Author Topic: Personal Capital blog -- need $100k a year in retirement?  (Read 6200 times)

amf1411

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Personal Capital blog -- need $100k a year in retirement?
« on: January 14, 2014, 09:16:50 AM »
Upon MMM's recommendation, I've checked out and signed up for Personal Capital, so I get an occasional email from them.  Today's email, "So you think being a millionaire in retirement is all biscuits and gravy?" included a link to a blog that has helpful (sarcasm) points like "annual savings rate: $5,000.  Retirement spending: $100,000." and my favorite, "to retire comfortably with only a million, you need to be 75."

http://blog.personalcapital.com/investing/what-it-means-to-be-a-millionaire-at-retirement/

RootofGood

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Re: Personal Capital blog -- need $100k a year in retirement?
« Reply #1 on: January 14, 2014, 09:22:03 AM »
I read that blog post earlier this morning and felt compelled to mention I'm retired with about that much money at age 33.  Of course I'm not spending $100k per year.  I feel like the OG himself, MMM, in regards to spending $100k per year.  I'm not sure that I would significantly better my life by spending 3x what we spend now. 

the fixer

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Re: Personal Capital blog -- need $100k a year in retirement?
« Reply #2 on: January 14, 2014, 09:29:57 AM »
Yeah, that's pretty bad. They never once question the assumption of needing $100k/year in retirement, even though they're willing to change retirement age. They just say it's what's needed to be "comfortable." They also never question savings of only $5k/year. I'm definitely not calling them for advice!

SnackDog

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Re: Personal Capital blog -- need $100k a year in retirement?
« Reply #3 on: January 14, 2014, 09:59:35 AM »
It all depends on your forecast for inflation.  Many people look at the current situation with US government debt, the trade imbalance, unemployment and foreign debt holders and can not see way to avoid a severe round of inflation in the US during the next decade or two.  If that happens, $10 million may not be enough.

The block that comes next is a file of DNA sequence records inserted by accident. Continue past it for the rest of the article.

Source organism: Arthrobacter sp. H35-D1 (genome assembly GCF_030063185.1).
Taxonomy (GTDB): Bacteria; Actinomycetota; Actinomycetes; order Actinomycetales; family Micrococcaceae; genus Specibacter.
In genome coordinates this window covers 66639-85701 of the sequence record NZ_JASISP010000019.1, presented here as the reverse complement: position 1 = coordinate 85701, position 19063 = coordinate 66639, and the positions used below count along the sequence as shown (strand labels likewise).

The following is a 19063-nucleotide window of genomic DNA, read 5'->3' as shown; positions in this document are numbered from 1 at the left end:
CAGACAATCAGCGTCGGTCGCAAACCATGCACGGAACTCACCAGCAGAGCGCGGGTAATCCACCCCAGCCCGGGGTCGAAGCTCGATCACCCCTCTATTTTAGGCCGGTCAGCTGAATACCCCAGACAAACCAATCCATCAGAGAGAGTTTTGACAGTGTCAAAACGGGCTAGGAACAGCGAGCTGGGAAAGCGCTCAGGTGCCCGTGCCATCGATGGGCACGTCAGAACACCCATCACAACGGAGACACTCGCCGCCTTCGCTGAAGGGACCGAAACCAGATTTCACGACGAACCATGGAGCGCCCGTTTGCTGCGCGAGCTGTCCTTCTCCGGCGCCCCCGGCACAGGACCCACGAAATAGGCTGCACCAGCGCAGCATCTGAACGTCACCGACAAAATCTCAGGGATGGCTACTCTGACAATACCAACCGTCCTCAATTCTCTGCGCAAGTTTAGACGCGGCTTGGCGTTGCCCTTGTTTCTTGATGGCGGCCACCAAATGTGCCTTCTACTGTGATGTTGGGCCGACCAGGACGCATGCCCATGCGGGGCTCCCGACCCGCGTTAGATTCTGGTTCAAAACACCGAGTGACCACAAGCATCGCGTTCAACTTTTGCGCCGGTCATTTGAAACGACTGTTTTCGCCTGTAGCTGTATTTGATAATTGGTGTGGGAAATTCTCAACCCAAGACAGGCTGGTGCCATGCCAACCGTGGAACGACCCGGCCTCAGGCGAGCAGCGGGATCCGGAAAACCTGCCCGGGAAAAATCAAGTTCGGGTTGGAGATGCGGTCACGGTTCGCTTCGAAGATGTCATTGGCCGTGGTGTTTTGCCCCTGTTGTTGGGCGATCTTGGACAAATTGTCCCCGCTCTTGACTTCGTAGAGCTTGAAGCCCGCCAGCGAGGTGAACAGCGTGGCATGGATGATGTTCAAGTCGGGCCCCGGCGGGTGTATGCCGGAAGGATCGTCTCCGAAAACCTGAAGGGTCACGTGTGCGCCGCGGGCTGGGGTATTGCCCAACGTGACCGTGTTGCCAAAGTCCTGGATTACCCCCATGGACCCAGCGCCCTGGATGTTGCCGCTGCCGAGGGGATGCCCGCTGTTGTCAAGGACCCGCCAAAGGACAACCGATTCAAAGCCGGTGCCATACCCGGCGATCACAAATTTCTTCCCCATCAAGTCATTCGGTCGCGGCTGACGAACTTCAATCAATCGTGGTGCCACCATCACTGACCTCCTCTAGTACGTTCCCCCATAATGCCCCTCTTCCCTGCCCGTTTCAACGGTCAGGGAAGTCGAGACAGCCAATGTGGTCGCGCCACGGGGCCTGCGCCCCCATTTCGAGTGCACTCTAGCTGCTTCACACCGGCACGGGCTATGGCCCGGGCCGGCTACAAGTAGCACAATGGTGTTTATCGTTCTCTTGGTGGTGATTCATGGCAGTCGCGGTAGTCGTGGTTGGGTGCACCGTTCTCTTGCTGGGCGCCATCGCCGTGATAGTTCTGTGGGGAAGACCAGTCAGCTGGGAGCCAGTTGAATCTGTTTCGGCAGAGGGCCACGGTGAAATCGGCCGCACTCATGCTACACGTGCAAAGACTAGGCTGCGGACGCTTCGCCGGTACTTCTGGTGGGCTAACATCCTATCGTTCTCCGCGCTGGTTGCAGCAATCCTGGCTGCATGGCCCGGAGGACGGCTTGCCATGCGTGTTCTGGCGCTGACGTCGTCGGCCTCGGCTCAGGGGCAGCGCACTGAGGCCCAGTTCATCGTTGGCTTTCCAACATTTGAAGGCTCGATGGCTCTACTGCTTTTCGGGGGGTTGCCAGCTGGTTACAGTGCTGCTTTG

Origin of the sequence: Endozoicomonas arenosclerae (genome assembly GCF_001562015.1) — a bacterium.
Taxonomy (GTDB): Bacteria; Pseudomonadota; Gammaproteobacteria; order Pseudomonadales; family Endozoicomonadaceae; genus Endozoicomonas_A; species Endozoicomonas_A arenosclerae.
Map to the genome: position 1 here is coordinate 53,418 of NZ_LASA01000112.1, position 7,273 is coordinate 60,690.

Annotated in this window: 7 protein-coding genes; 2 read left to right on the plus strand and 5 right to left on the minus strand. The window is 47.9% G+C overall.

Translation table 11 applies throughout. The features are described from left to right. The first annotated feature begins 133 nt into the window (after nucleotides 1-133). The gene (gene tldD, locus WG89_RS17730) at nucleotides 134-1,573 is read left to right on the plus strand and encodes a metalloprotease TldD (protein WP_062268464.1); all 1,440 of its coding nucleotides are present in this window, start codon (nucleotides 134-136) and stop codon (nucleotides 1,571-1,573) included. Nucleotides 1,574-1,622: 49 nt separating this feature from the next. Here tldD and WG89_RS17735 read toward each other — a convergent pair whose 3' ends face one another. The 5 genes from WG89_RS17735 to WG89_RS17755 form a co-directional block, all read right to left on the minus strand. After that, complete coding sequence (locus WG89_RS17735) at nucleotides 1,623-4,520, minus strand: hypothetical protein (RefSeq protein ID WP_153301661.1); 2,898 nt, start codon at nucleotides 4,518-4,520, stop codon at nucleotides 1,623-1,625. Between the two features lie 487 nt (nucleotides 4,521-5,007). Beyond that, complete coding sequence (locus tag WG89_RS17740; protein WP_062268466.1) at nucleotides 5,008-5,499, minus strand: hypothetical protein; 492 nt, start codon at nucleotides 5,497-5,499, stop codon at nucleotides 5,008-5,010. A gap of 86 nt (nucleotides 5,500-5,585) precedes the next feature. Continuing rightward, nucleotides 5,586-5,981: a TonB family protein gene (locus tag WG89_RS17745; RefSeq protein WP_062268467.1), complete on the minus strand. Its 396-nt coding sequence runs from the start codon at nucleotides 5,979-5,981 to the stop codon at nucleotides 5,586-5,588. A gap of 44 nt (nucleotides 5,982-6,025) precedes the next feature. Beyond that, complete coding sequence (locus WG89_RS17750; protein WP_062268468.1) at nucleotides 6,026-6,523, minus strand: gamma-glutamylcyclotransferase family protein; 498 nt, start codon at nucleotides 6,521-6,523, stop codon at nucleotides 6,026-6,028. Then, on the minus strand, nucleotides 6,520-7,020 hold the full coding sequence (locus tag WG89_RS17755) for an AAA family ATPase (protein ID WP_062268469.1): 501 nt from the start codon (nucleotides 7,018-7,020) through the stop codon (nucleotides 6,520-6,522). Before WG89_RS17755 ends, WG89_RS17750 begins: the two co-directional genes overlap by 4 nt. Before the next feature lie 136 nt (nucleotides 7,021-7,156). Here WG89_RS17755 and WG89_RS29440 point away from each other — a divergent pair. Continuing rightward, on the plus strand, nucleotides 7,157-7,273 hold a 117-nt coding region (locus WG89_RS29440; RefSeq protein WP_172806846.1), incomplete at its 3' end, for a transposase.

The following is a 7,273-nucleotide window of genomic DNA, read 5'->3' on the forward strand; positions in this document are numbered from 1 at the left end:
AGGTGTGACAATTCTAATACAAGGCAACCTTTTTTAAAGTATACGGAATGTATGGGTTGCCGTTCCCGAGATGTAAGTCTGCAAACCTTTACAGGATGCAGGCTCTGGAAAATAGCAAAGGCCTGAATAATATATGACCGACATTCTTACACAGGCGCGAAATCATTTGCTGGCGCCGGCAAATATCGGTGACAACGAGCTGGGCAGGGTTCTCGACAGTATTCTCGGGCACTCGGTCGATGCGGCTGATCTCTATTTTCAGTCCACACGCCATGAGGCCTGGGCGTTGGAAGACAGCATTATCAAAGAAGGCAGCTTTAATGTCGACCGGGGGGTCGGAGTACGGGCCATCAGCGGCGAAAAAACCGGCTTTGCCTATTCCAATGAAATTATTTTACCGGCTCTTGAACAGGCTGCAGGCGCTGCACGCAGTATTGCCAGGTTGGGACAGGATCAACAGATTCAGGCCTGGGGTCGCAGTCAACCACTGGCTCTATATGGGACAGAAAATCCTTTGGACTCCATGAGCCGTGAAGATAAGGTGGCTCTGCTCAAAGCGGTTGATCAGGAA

the fixer

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Re: Personal Capital blog -- need $100k a year in retirement?
« Reply #4 on: January 14, 2014, 10:03:26 AM »
I think they're doing the math in constant dollars, since the investment return rate is listed as after-inflation. It would be silly to assume things like savings wouldn't also go up with inflation, so their hypothetical $1M would be in 2014 dollars.

wtjbatman

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Re: Personal Capital blog -- need $100k a year in retirement?
« Reply #5 on: January 14, 2014, 09:08:45 PM »
There's a thread on Bogleheads right now where a guy believes he is about to be laid off, and he is wondering that since he "only" has $1.2 million in retirement accounts, if he will be able to survive a long retirement (he's 52). Most of the replies are, no way, you'll need to get a similar paying job/another job until you can start collecting SS, etc. What's hilarious to me is he even posted his monthly budget, and it's only around $2200 a month (I think... can't access bogleheads from work).

frugalecon

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Re: Personal Capital blog -- need $100k a year in retirement?
« Reply #6 on: January 15, 2014, 08:08:36 PM »
One wildcard once one gets to true old age is the cost of assisted living and nursing care. My dad has Alzheimer's, and that meter runs pretty fast once more intensive care is needed. I don't see a lot of acknowledgement of this as a possibility on this board.

Abe

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Re: Personal Capital blog -- need $100k a year in retirement?
« Reply #7 on: January 16, 2014, 06:57:08 AM »
I think about this a lot as part of my work, and advising patients with a terminal illness.  Many of them are unprepared for the possibility of being dependent on others, both mentally and financially. Working in an intensive care unit often shifts ones' frame of reference such that long-term care and a slow decline is unpalatable. Hospice is an under-recognized option for many that is often the most realistic and less taxing way out.

sherr

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Re: Personal Capital blog -- need $100k a year in retirement?
« Reply #8 on: January 16, 2014, 08:28:39 AM »
One wildcard once one gets to true old age is the cost of assisted living and nursing care. My dad has Alzheimer's, and that meter runs pretty fast once more intensive care is needed. I don't see a lot of acknowledgement of this as a possibility on this board.

Hospice care as mentioned above is one alternative to intensive care. I actually prefer another option. I believe strongly in a person's right to die. I think the most humane thing for me to do (and vastly preferable for me as an individual) is opt-out of the long slow decline once I reach a certain point. I strongly suspect that death rights in the US will increase before I am old, but if not then I can always take a trip somewhere else.